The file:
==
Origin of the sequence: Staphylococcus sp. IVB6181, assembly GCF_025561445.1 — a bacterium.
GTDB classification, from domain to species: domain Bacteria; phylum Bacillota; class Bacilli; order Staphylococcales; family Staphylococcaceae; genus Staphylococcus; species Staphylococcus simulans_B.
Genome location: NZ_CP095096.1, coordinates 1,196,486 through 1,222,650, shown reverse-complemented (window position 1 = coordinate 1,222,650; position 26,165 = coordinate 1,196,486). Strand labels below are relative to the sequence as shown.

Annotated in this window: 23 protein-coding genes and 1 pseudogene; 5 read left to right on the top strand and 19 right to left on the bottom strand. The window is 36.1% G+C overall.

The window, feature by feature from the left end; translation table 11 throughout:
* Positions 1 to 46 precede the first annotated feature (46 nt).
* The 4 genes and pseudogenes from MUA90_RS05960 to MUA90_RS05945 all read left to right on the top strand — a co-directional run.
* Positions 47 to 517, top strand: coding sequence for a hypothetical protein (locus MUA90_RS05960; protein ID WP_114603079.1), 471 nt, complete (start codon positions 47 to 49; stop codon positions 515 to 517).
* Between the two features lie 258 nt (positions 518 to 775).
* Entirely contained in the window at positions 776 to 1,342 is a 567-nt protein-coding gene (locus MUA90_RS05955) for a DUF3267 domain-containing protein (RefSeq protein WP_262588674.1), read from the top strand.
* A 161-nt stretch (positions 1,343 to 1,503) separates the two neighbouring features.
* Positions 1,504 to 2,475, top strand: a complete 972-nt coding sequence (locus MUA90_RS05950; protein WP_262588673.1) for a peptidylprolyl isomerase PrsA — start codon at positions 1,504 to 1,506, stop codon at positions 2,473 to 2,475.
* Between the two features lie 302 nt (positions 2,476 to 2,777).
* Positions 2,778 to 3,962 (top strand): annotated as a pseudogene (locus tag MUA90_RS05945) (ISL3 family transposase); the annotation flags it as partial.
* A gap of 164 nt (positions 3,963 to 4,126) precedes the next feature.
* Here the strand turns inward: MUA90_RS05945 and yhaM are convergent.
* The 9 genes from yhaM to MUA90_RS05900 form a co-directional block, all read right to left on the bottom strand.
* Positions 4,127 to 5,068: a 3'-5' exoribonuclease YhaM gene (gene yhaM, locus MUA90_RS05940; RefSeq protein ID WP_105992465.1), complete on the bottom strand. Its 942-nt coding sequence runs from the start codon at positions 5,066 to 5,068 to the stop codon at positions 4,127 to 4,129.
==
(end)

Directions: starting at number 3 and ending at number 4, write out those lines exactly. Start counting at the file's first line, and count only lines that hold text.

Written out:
Genome location: NZ_CP095096.1, coordinates 1,196,486 through 1,222,650, shown reverse-complemented (window position 1 = coordinate 1,222,650; position 26,165 = coordinate 1,196,486). Strand labels below are relative to the sequence as shown.

Annotated in this window: 23 protein-coding genes and 1 pseudogene; 5 read left to right on the top strand and 19 right to left on the bottom strand. The window is 36.1% G+C overall.